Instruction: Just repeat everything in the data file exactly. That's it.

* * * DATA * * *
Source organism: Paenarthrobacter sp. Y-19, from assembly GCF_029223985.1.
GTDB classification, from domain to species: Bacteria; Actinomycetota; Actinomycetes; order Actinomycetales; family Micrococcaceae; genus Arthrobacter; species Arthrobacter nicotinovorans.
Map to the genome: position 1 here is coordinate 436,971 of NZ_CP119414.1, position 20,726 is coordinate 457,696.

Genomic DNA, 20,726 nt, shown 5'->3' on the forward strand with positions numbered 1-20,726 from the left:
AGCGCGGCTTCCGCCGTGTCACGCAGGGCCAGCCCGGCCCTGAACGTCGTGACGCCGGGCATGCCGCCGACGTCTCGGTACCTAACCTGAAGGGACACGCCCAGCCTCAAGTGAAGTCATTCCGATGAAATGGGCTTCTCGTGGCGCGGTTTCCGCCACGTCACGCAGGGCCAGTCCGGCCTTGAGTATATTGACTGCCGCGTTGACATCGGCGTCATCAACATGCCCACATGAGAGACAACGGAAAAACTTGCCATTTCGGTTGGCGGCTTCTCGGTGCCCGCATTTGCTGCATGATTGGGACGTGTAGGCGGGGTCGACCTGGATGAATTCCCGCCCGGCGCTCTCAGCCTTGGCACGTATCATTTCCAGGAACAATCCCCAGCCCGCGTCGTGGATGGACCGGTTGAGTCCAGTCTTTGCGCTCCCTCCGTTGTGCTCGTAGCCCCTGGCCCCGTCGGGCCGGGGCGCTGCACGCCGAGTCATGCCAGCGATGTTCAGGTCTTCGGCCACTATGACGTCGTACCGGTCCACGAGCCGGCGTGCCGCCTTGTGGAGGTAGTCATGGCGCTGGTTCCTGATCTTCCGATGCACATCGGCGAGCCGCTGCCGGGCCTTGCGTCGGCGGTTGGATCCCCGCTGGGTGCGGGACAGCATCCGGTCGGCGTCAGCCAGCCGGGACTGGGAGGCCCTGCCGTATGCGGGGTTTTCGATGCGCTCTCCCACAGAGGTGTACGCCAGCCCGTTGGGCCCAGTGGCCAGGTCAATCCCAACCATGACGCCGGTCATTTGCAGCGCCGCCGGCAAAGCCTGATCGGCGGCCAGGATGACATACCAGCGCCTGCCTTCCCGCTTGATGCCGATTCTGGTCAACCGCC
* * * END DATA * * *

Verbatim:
Source organism: Paenarthrobacter sp. Y-19, from assembly GCF_029223985.1.
GTDB classification, from domain to species: Bacteria; Actinomycetota; Actinomycetes; order Actinomycetales; family Micrococcaceae; genus Arthrobacter; species Arthrobacter nicotinovorans.
Map to the genome: position 1 here is coordinate 436,971 of NZ_CP119414.1, position 20,726 is coordinate 457,696.

Genomic DNA, 20,726 nt, shown 5'->3' on the forward strand with positions numbered 1-20,726 from the left:
AGCGCGGCTTCCGCCGTGTCACGCAGGGCCAGCCCGGCCCTGAACGTCGTGACGCCGGGCATGCCGCCGACGTCTCGGTACCTAACCTGAAGGGACACGCCCAGCCTCAAGTGAAGTCATTCCGATGAAATGGGCTTCTCGTGGCGCGGTTTCCGCCACGTCACGCAGGGCCAGTCCGGCCTTGAGTATATTGACTGCCGCGTTGACATCGGCGTCATCAACATGCCCACATGAGAGACAACGGAAAAACTTGCCATTTCGGTTGGCGGCTTCTCGGTGCCCGCATTTGCTGCATGATTGGGACGTGTAGGCGGGGTCGACCTGGATGAATTCCCGCCCGGCGCTCTCAGCCTTGGCACGTATCATTTCCAGGAACAATCCCCAGCCCGCGTCGTGGATGGACCGGTTGAGTCCAGTCTTTGCGCTCCCTCCGTTGTGCTCGTAGCCCCTGGCCCCGTCGGGCCGGGGCGCTGCACGCCGAGTCATGCCAGCGATGTTCAGGTCTTCGGCCACTATGACGTCGTACCGGTCCACGAGCCGGCGTGCCGCCTTGTGGAGGTAGTCATGGCGCTGGTTCCTGATCTTCCGATGCACATCGGCGAGCCGCTGCCGGGCCTTGCGTCGGCGGTTGGATCCCCGCTGGGTGCGGGACAGCATCCGGTCGGCGTCAGCCAGCCGGGACTGGGAGGCCCTGCCGTATGCGGGGTTTTCGATGCGCTCTCCCACAGAGGTGTACGCCAGCCCGTTGGGCCCAGTGGCCAGGTCAATCCCAACCATGACGCCGGTCATTTGCAGCGCCGCCGGCAAAGCCTGATCGGCGGCCAGGATGACATACCAGCGCCTGCCTTCCCGCTTGATGCCGATTCTGGTCAACCGCC